A new study of nap tests conducted after awakening from an overnight sleep study illustrates how long sleep duration can skew results.
By Lisa Spear
Not everyone falls asleep at the same time at night, so why do many sleep labs expect patients to wake up from overnight sleep tests at the same time in the morning?
There are great variations in biological clocks that influence bedtime habits and sleep duration, which can push a person’s sleep schedule forward, sometimes far into the day.
For sleep studies related to sleep apnea, morning wakeup time may have no impact on results—as long as a minimum amount of sleep occurs at some point during the night. But for patients being evaluated for narcolepsy who then continue with a multiple sleep latency test (MSLT), natural sleep variations can influence the outcomes of diagnostic tests.
“If a patient has a habit of falling asleep and waking up later than what is often captured on an overnight sleep study, the results of the nap test the next day may be influenced by that timing rather than a true disorder of sleep,” says Margaret Blattner, MD, PhD, a neurologist and sleep specialist at Beth Israel Deaconess in Boston.
In the evaluation of hypersomnia, for example, patients typically undergo overnight polysomnography (PSG). After the test, the patient is woken up in the morning, potentially interrupting their sleep. The overnight sleep test is then followed by the multiple sleep latency test (MSLT), often referred to as a “nap test,” to measure the time it takes to fall asleep during a daytime nap and how quickly the person enters into rapid eye movement (REM) sleep.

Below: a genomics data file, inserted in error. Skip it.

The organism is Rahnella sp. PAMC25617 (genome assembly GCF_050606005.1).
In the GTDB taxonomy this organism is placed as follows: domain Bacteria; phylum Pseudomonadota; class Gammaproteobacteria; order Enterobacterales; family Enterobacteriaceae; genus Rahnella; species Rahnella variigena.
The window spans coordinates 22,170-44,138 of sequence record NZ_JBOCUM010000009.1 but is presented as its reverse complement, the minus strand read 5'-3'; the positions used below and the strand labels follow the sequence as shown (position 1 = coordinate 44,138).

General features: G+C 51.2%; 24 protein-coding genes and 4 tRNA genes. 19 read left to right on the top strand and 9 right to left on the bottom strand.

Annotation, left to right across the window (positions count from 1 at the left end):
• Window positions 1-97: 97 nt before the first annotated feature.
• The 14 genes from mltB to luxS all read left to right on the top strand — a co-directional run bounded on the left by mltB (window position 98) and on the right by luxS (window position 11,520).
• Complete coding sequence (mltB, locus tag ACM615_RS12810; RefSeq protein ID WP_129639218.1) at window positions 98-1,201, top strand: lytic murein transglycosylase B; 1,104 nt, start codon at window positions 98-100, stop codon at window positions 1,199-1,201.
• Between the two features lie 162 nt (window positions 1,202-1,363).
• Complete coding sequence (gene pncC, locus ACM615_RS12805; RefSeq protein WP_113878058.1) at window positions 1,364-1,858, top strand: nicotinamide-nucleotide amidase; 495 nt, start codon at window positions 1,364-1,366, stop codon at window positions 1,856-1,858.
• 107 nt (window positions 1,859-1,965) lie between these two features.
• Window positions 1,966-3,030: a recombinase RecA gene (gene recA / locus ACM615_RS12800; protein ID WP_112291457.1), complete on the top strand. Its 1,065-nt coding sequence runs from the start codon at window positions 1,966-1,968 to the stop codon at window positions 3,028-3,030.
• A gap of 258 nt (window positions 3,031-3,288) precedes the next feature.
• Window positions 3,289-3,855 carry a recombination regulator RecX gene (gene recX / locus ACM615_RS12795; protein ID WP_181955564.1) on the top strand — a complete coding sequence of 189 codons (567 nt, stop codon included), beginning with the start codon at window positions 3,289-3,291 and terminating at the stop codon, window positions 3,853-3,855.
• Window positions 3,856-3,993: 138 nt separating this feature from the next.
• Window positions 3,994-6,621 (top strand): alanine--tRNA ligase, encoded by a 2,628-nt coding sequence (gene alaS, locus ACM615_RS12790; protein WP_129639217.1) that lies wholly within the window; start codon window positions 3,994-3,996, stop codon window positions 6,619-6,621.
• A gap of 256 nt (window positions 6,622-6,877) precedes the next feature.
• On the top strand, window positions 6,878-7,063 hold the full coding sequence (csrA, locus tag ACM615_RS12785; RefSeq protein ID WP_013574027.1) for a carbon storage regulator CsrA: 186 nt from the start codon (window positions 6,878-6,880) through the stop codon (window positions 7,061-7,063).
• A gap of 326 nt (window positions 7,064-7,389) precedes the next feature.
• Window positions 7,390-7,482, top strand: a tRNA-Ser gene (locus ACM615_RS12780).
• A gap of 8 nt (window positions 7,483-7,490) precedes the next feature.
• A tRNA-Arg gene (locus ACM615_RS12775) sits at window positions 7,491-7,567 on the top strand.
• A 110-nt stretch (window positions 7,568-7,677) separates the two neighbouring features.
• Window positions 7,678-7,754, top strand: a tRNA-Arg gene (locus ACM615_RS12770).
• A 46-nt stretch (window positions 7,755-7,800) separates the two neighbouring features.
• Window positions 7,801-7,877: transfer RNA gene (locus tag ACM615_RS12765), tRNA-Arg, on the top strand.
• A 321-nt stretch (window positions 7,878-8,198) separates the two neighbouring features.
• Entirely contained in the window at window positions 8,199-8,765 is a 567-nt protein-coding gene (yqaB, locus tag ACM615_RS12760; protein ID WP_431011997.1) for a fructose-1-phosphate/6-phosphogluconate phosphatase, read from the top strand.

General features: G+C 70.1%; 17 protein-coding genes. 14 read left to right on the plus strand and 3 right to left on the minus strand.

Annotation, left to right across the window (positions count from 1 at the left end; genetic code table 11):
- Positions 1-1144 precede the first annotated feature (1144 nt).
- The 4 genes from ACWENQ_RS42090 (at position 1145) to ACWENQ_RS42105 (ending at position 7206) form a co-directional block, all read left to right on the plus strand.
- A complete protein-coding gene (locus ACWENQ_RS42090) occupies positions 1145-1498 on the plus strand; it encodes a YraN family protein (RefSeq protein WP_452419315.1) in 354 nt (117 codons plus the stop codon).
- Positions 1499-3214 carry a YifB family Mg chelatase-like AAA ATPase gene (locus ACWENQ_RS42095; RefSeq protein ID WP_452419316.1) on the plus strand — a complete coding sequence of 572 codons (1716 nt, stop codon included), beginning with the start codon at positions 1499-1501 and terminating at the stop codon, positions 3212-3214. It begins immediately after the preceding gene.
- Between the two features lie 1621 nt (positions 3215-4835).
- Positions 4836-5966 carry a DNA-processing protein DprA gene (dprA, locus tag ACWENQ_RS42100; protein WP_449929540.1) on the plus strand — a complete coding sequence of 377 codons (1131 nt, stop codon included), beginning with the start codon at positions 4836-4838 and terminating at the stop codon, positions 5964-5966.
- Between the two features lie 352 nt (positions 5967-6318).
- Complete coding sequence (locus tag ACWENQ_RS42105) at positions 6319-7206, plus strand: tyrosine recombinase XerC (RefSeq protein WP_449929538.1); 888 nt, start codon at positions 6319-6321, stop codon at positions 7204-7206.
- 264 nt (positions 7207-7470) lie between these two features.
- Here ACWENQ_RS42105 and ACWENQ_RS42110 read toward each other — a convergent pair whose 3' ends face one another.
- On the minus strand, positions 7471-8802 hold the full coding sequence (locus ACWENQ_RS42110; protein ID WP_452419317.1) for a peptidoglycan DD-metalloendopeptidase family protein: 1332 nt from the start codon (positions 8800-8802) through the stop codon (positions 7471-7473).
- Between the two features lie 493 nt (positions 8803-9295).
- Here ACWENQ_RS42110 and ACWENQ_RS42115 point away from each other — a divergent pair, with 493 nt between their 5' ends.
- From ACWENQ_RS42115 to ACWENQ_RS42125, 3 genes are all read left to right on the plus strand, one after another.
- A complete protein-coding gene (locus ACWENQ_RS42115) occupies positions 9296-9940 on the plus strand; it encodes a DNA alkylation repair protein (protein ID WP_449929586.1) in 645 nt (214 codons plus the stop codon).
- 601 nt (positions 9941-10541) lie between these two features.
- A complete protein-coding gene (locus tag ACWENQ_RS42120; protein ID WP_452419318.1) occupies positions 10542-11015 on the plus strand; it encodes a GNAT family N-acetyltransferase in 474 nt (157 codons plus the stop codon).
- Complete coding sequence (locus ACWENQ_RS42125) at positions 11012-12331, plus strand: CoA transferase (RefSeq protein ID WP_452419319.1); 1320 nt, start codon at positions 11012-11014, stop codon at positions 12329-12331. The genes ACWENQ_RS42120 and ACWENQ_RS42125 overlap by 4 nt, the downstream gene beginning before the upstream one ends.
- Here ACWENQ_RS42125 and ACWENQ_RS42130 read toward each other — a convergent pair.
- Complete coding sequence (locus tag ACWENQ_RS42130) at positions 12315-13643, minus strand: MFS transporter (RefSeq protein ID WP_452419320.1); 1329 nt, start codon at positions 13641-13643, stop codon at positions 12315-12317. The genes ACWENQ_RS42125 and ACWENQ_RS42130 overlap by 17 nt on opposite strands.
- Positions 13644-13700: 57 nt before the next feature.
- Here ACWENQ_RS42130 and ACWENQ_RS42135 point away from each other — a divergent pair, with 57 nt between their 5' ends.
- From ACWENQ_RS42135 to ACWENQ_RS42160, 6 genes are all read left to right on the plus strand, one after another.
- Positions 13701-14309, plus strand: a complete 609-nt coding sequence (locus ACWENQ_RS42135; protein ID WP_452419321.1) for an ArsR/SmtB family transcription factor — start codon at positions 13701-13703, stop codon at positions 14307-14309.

New research, published in a supplement to the journal SLEEP, shows that for people who experience prolonged total sleep duration, the interruption of sleep after an overnight sleep test may influence the presence of REM sleep when patients with prolonged total sleep duration undergo MSLTs.
“My hope is that by better understanding why there are some inconsistencies in testing, we can start to move forward with a more careful evaluation of these patients with hypersomnia,” says coauthor Blattner. She encourages clinicians to look at the results of an MSLT in the context of a patient’s history.
According to the abstract, these results may explain why some people may test unpredictably on repeat testing for type II narcolepsy or idiopathic hypersomnia.
“We know that, for example, there are often discrepancies between tests. So if someone comes in for this particular sleep study one night and then comes back another night for the same test, they can have two different diagnoses, narcolepsy type II and idiopathic hypersomnia, and so, why are there these inconsistencies between tests?” Blattner asks. “We were interested in this because there is this confusion and frustration within the field.”
The researchers reviewed 42 consecutive sleep studies of patients undergoing evaluation of hypersomnia with a total sleep time of more than 600 minutes. They found that many of the subjects had late REM. Sixty-seven percent had sleep onset before midnight.
The hypnograms showed REM sleep after 6 am in 96% of cases. And REM sleep appeared after 8 am 86% of the time.
“We were surprised by how many people in this population had late REM (or dream sleep) in this population. We expected that a certain percentage of people would have very late dream sleep, but we found that in just about everybody that we studied, there was REM sleep at the time that we typically start the nap test,” says Blattner.
“That may suggest that the REM sleep we see on the [MSLT] in these patients is actually REM at the end of their biological night.”
Lisa Spear is associate editor of Sleep Review.
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